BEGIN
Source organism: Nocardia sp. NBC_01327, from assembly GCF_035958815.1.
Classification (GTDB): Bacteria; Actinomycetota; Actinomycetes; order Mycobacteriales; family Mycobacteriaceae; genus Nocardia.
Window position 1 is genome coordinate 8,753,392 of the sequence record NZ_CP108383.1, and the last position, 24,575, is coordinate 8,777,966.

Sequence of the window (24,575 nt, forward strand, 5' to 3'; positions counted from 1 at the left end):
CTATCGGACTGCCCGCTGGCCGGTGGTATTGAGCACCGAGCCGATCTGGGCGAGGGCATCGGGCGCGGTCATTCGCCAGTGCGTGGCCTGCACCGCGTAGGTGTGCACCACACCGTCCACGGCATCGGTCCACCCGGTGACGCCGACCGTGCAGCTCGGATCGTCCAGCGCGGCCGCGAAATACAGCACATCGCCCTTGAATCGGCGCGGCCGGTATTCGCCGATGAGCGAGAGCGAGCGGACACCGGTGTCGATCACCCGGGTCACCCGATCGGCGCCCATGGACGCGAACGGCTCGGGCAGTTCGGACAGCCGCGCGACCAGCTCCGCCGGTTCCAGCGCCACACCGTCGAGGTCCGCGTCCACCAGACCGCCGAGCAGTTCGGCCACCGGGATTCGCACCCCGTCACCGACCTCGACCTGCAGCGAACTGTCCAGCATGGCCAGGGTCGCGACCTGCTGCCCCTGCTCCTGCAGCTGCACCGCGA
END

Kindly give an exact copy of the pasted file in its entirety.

Source organism: Nocardia sp. NBC_01327, from assembly GCF_035958815.1.
Classification (GTDB): Bacteria; Actinomycetota; Actinomycetes; order Mycobacteriales; family Mycobacteriaceae; genus Nocardia.
Window position 1 is genome coordinate 8,753,392 of the sequence record NZ_CP108383.1, and the last position, 24,575, is coordinate 8,777,966.

Sequence of the window (24,575 nt, forward strand, 5' to 3'; positions counted from 1 at the left end):
CTATCGGACTGCCCGCTGGCCGGTGGTATTGAGCACCGAGCCGATCTGGGCGAGGGCATCGGGCGCGGTCATTCGCCAGTGCGTGGCCTGCACCGCGTAGGTGTGCACCACACCGTCCACGGCATCGGTCCACCCGGTGACGCCGACCGTGCAGCTCGGATCGTCCAGCGCGGCCGCGAAATACAGCACATCGCCCTTGAATCGGCGCGGCCGGTATTCGCCGATGAGCGAGAGCGAGCGGACACCGGTGTCGATCACCCGGGTCACCCGATCGGCGCCCATGGACGCGAACGGCTCGGGCAGTTCGGACAGCCGCGCGACCAGCTCCGCCGGTTCCAGCGCCACACCGTCGAGGTCCGCGTCCACCAGACCGCCGAGCAGTTCGGCCACCGGGATTCGCACCCCGTCACCGACCTCGACCTGCAGCGAACTGTCCAGCATGGCCAGGGTCGCGACCTGCTGCCCCTGCTCCTGCAGCTGCACCGCGA